How crafting benefits children
There’s no hiding from technology today. It’s everywhere and there’s a new generation growing up who won’t know life without it. In 2018, the UK’s communications regulator Ofcom found that 19% of three-to-four-year-olds owned a tablet and 52% went online for nearly nine hours a week. Many of the children surveyed, aged three to 15, were looking for “content and creativity” online and often used vlogger sites to find it.
Lindsey Newns has harnessed the power of digital technology to make a name for herself in the world of craft. Yet she’s still passionate about spending as much time as possible crafting in real life with her little ones. She’s the creative talent behind the inspirational Instagram account @lottieandalbert, and the commissioning editor of Mollie Makes magazine. Lindsey is mum to Rosie, aged five, Charlie, three, and baby George and, despite a busy schedule, she always finds time to craft with her children as she says the benefits for them – and her – are huge.
A shared learning experience
“I’m always amazed when we craft together,” reveals Lindsey. “The children give me so many ideas for projects. They think outside the box and approach things in a way that adults don’t necessarily do.” Craft is a great activity for groups of any size, Lindsey enthuses. At Center Parcs, instructors understand the importance of shared learning so while some sessions are designed for parents and children to attend together, at others you can drop off your child and let them craft under supervision, as well as make new friends.
Exploring and expressing creativity
Although Lindsey loves the convenience of craft kits, she reckons the best craft activity is to give children the freedom to express themselves. As we get older we put labels on ourselves, she says – whether we’re artistic or not. But as a child you’re uninhibited. “Let them explore materials and what they want to make,” she advises. “I like to mix it up, sometimes bringing out a bag of fabric scraps – which they can cut up and stick down – then the next time, a jar full of buttons.”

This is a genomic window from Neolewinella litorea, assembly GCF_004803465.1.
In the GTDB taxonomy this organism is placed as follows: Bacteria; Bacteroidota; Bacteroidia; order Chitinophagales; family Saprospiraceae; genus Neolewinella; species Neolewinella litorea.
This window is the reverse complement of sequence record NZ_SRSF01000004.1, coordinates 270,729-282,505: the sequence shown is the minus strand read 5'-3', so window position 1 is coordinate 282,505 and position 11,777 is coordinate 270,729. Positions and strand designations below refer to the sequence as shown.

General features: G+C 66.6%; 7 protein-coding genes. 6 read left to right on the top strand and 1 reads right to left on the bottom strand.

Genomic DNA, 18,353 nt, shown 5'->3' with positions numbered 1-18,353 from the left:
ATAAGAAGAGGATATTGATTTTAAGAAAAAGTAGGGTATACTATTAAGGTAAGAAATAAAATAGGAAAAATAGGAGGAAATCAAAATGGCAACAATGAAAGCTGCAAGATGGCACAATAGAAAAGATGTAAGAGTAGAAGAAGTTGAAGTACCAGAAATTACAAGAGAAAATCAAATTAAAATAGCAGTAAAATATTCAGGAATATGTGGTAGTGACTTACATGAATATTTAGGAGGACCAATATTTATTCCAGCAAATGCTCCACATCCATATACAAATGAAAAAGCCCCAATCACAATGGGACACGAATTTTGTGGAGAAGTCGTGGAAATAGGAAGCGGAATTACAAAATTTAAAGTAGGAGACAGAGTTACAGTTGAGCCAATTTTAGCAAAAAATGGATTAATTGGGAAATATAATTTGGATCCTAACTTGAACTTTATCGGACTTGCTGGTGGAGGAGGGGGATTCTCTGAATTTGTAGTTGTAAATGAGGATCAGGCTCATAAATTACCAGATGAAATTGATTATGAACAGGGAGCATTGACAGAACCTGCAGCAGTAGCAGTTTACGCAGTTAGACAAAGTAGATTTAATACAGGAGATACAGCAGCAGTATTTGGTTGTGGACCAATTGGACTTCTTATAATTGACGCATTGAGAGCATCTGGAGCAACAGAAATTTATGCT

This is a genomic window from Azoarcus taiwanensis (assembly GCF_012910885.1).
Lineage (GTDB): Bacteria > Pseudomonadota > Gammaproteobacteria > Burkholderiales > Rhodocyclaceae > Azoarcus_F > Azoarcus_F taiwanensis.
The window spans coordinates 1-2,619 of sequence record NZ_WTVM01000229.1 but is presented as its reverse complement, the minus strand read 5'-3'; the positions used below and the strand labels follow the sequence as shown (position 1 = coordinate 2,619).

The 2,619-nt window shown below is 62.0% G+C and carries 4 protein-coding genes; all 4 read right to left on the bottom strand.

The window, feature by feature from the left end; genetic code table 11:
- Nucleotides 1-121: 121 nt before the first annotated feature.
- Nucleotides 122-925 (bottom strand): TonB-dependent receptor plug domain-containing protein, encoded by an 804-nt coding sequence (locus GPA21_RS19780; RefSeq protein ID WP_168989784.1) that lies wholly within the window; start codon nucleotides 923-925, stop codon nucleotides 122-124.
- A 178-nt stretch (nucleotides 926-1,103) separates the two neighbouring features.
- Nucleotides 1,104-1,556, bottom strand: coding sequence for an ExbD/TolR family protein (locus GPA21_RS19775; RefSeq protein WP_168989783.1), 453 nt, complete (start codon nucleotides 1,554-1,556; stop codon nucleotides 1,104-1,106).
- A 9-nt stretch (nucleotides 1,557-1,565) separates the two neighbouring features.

Educational and fun
As well as helping to improve basic mathematics through counting and measuring, craft can be educational in other ways. Lindsey often enjoys combining woodland walks with her crafting, which gives her little ones opportunities to learn about nature. “We take an egg box out on a walk and look for treasures or sometimes do a nature trail,” she reveals. “Then when we get home we stick them all onto paper with glue and it creates a kind of record of our day.” Center Parcs Nature Detectives sessions are designed to help little ones enjoy nature as well as learn about the wild world outdoors and its inhabitants.
Developing problem-solving skills
Using limited resources to create a sculpture or picture requires a lot of innovative thinking. It’s great to watch children in action, says Lindsey. “I found it amazing to see my three-year-old stick things down in the shape of a car. I wouldn’t have even thought he would be able to think of the shape of a car, let alone find the pieces and then replicate it. Craft feeds their imaginations and encourages them to think freely.”
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Source Village Life